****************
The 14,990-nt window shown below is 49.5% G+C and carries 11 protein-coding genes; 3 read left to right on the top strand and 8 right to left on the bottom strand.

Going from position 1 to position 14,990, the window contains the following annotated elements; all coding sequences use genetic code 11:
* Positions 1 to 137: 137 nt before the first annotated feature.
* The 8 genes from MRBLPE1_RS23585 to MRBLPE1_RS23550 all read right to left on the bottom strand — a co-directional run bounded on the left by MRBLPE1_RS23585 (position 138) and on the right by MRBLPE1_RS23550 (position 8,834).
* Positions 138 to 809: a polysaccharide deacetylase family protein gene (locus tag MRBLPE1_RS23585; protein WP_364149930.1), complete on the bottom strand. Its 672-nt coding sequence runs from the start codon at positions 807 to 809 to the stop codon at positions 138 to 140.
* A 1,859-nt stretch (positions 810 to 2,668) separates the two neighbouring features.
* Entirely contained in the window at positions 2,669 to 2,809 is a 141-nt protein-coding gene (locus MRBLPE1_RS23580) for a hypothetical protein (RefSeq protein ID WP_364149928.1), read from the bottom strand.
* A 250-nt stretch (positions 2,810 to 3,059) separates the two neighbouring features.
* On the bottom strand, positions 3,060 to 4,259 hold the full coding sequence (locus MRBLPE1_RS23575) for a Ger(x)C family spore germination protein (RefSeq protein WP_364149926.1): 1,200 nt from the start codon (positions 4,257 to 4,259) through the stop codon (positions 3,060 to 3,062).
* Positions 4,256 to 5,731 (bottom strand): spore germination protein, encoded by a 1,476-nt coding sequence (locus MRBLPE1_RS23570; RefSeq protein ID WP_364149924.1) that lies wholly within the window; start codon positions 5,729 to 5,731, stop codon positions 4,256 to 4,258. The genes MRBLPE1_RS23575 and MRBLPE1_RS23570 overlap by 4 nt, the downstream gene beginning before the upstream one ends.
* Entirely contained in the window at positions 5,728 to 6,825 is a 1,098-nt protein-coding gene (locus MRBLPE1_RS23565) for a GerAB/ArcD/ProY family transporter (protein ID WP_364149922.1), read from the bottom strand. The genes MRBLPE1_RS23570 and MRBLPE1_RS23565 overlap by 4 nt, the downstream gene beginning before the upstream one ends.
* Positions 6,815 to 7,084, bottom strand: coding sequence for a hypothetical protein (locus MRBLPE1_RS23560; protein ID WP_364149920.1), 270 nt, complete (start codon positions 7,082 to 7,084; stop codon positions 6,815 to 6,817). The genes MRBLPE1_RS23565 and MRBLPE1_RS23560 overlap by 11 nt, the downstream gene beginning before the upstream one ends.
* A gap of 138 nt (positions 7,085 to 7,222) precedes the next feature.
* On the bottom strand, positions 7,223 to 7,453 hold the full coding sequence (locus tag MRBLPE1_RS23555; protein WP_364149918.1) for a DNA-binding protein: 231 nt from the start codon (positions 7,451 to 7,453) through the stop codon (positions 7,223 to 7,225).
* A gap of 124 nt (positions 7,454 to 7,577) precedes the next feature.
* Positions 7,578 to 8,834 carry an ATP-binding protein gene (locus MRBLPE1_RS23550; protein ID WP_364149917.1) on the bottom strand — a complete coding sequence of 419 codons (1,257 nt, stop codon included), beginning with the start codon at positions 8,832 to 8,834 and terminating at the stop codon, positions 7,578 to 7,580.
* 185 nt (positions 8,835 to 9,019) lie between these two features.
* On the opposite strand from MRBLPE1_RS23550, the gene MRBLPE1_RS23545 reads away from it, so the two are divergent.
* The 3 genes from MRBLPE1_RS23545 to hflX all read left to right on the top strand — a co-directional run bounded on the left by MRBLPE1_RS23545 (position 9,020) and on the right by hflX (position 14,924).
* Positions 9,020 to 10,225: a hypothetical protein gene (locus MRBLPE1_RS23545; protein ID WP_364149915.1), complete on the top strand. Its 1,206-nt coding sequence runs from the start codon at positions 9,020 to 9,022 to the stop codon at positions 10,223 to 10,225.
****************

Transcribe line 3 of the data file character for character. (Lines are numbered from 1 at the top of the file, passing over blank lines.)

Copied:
* Positions 1 to 137: 137 nt before the first annotated feature.